“Pop Surrealism”

The Aldrich Contemporary Art Museum

Sprawling through Ridgefield, Connecticut’s Aldrich Museum of Contemporary Art, “Pop Surrealism” proves one point above all else: at the end of the century in the visual arts, invention is a form of debt. The mutant sensibility at work in this droll, smartly curated exhibition proposes the marriage of Surrealism’s dream-laden fetish for the body eroticized and grotesque and Pop art’s celebration of the shallower, corrosively bright world given over to the packaged good.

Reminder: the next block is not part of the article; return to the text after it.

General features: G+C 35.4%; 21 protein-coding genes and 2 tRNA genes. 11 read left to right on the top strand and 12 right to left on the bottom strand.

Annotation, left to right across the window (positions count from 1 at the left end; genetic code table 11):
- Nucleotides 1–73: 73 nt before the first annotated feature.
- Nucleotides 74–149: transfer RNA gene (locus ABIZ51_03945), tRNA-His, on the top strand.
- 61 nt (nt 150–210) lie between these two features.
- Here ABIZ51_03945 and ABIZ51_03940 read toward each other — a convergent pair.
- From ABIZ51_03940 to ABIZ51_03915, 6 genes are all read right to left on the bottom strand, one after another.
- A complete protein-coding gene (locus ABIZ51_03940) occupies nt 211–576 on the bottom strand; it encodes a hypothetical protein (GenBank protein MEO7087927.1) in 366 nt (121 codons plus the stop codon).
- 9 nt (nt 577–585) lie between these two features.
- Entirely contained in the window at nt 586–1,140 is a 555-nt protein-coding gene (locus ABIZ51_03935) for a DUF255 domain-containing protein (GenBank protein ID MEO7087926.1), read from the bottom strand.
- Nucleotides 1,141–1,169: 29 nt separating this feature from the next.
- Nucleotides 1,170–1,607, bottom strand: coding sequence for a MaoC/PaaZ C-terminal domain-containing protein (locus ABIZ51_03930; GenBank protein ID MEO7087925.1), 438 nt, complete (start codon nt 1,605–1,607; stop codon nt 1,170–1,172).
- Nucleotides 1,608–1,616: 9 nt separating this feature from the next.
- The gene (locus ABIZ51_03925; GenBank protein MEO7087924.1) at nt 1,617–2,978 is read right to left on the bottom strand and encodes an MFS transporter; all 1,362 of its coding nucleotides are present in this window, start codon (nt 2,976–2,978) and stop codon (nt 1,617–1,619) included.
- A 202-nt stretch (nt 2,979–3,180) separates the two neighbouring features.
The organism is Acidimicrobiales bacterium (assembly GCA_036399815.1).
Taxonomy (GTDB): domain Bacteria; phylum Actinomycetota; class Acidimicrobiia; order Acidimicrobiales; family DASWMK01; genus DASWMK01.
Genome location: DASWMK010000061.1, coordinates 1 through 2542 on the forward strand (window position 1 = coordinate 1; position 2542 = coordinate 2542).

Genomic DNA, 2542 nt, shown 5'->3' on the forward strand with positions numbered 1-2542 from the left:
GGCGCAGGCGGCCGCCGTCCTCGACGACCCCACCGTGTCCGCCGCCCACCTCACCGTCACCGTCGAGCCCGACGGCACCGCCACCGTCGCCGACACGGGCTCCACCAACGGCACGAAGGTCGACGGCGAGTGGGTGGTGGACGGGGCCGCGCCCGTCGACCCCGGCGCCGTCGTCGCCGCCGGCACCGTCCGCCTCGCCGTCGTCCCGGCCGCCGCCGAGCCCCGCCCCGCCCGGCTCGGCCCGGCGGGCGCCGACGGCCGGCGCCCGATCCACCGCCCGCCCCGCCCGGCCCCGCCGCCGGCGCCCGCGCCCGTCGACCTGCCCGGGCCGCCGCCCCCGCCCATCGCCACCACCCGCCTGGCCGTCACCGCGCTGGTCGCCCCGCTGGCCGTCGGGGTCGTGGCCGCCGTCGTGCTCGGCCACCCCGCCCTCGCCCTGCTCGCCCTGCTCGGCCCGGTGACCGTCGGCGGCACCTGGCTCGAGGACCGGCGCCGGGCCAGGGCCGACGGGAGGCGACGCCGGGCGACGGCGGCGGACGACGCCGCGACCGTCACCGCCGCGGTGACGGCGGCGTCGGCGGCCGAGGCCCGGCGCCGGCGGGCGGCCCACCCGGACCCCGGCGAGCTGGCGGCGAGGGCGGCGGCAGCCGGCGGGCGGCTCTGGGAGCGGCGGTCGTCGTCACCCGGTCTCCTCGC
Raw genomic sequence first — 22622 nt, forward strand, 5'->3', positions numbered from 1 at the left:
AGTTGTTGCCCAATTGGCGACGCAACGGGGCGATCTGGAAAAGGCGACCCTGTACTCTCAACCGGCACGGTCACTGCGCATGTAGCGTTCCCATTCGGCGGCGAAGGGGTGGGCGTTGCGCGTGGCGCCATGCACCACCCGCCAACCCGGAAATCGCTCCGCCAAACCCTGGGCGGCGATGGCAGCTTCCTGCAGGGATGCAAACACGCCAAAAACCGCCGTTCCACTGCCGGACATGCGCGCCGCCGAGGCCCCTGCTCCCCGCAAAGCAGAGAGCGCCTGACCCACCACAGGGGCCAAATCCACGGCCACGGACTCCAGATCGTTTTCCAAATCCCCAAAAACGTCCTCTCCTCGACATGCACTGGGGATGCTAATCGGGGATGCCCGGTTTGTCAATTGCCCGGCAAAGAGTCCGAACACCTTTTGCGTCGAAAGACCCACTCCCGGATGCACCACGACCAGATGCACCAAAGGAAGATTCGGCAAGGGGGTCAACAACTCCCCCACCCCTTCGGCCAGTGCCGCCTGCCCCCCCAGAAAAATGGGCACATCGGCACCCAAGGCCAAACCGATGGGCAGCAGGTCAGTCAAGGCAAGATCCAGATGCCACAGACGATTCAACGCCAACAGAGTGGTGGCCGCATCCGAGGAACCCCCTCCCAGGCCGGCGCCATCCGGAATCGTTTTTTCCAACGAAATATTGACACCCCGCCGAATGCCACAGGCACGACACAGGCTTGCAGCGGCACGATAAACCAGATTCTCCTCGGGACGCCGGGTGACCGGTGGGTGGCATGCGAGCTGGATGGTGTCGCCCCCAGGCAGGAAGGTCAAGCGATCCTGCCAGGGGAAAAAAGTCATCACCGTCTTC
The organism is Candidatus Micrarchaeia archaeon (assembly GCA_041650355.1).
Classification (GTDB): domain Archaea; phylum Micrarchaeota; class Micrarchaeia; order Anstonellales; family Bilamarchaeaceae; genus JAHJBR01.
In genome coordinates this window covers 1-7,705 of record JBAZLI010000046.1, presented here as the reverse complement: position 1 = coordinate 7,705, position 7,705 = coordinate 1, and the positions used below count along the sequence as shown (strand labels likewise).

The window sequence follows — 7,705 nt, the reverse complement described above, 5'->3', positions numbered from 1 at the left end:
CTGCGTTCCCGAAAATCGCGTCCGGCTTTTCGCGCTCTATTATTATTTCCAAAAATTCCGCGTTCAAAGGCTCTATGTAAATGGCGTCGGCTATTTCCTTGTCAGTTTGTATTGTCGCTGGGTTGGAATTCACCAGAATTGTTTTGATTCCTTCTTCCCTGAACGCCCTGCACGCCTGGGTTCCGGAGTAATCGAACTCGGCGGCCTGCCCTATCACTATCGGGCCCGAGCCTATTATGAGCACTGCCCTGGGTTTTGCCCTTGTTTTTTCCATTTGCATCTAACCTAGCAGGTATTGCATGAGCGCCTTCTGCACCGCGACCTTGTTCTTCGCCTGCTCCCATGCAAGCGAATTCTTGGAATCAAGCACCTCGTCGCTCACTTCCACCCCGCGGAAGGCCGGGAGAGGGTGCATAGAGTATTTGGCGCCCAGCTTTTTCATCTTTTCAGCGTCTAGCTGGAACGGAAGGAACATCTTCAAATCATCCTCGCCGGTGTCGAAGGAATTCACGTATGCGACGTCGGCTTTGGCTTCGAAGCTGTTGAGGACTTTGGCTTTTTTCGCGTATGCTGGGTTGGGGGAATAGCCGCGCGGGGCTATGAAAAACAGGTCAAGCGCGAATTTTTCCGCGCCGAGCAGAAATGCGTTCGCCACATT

The smartness of “Pop Surrealism” is in its adept nose for sniffing out a sensibility that has taken root so widely that probably no survey show of the zeitgeist, intentional or otherwise, can avoid it. Indeed, this particular exhibition is a clever complement to 1992’s “Post Human,” in which curator Jeffrey Deitch put forth the tech-savvy notion that the rush of modern life and its body-changing arts (plastic surgery and

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